The McHenry County teenager spent a few years living with her grandparents after her parents died from opioid addiction. And then when the pandemic hit, COVID-19 took both her grandmother and grandfather.
With limited options, the girl sought help through Big Brothers Big Sisters of McHenry County, which offered her mentoring. Her grades improved over time, but now that she’s 17, she’s close to aging out of a number of programs that offer her support, Executive Director Leslie Blake said.
That could change, though, thanks to a $1.7 million grant being divvied up among a few organizations across McHenry County. With the funds, Big Brothers Big Sisters will be able to launch a new Big Futures program, which will help her and other young adults with the transition into both the workforce and adulthood.
“This will help a population that has been underserved and because of [the pandemic] has been kind of left in the dark,” Blake said.
Parents and children like her in McHenry County will be getting new types of help thanks to the grant, which, along with new programming, will plug holes in different organizations and deal with the fallout of the COVID-19 pandemic.
Acting as a facilitator, United Way of Greater McHenry County will send money from the Advance McHenry County grant to Big Brothers Big Sisters of McHenry County, Community Coordinated Child Care and the Youth and Family Center over the course of the next five years.
Those funds will help the organizations hire new staff to strengthen its services and build on its programming aimed at addressing a variety of issues facing McHenry County families, including mental health challenges or the needs of working families, such as child care.
Approved at last month’s County Board meeting, the funds are through Advance McHenry County, a program set up by the county to distribute federal funds received through the federal COVID-19 relief package called the American Rescue Plan Act.
Since January, the county has approved 20 grants, totaling about $14 million of the nearly $30 million in funds, the county said in a June news release.
“The county’s done a really good job about being thoughtful of using the money to plug the holes and offset the effects of [the pandemic],” local United Way CEO and President Jamie Maravich said.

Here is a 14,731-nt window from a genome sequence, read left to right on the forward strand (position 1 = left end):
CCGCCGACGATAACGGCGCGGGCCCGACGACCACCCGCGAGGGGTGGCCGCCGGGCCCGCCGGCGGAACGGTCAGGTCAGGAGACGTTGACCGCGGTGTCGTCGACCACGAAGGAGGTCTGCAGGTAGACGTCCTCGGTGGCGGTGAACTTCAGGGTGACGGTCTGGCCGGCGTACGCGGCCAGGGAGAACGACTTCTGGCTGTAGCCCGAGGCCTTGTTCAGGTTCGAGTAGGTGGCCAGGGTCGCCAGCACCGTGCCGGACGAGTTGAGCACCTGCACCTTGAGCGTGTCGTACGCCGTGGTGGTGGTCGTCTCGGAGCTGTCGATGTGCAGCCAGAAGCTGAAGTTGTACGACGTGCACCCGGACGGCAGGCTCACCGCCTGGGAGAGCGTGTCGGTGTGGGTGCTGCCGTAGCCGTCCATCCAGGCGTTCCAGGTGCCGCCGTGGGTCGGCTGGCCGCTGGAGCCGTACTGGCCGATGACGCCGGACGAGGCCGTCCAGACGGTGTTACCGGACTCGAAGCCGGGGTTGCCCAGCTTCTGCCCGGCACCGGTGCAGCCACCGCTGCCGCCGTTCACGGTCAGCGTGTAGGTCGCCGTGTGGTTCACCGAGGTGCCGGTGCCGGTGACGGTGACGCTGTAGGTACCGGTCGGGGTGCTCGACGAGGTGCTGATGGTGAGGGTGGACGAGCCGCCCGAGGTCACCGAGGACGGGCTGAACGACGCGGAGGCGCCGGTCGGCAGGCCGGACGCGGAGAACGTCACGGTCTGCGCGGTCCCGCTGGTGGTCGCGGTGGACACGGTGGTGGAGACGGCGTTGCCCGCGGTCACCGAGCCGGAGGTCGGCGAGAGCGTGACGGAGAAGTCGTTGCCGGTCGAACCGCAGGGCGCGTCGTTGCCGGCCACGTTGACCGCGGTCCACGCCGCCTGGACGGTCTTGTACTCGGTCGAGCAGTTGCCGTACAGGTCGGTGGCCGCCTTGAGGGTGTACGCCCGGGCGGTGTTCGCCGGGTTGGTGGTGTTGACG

At Big Brothers Big Sisters, the Crystal Lake-based organization will be able to launch a Big Futures program, which would expand its offerings to young adults 18 to 24 years old, something several other chapters around the country have started, Blake said.
Currently, Big Brother Big Sister pairs youth in need with mentors who provide them with support, through things like helping with homework, playing sports or doing activities, according to its website.
The Big Futures program would provide young adults with guidance on being work and adulthood ready, Blake said.
“These are individuals who needed some extra time because of [the pandemic],” Blake said. “It’ll be less structured mentoring and will be based on needs. Whether it’s work prep or financial need or relationship basis.”
Both Big Brothers Big Sisters and the Youth and Family Center will also be able to hire a new social worker to help with the increased mental health challenges of its clients.
Those challenges came in the form of social isolation, which resulted in anxiety and depression, Blake said. For many children, truancy went up and grades declined.
“[The pandemic] has caused some drastic changes and issues in mental health,” Blake said. “A new social worker will bring a new level of professionalism to our staff.”
The new hire also will help the nonprofit’s other social workers, who, throughout the pandemic, often found themselves spending more and more hours on one case every month, Blake said. The mental health social worker will be able to take on more complex issues, freeing up the others to cover more cases.
The McHenry-based Youth and Family Center, also set to hire a new social worker, seeks to aimed at helping the family as a whole, according to its website. For students, that can mean connecting them with summer and after-school programs to build them emotionally and academically. Parents might be pointed to parenting or language classes.
Following the pandemic, the nonprofit found that more than 40% of parents seeking help through the organization needed additional mental health support, compared with 20% before the pandemic, Executive Director Guadalupe Ortiz said.
Meanwhile, 38% of children coming in had experienced two or more “adverse childhood experiences,” Ortiz said. This compares with the national average of 14%, and can include things like experiencing violence, abuse or neglect, according to the Centers for Disease Control and Prevention.
“We were living in a world where we weren’t able to socialize as much as before,” Ortiz said. “It was that reteaching of socializing with your peers. ... We’re screening high for anxiety and depression.”
The staff they currently have is mostly for intervention, such as helping youth with socializing or trouble at home, Ortiz said. With the grant, the center will be able to hire its first clinical social worker to add a new facet onto the type of intervention support it can provide.
“We believe there’s a lot of stigma when it comes to mental health,” Ortiz said. “We want to reduce that with our social worker.”
At Community Coordinated Child Care, also called 4-C, funding will go to helping parents stay in the workforce, United Way’s Maravich said.
Families are eligible for free child care if they meet a certain income level. However, if a parent were to go over that, even by a little, they lose that ability, which can in turn make it hard for them to advance.
The new grant will increase that threshold, Maravich said.
“It doesn’t make sense to keep this job if I’ll pay more in child care than I’m making,” Maravich said.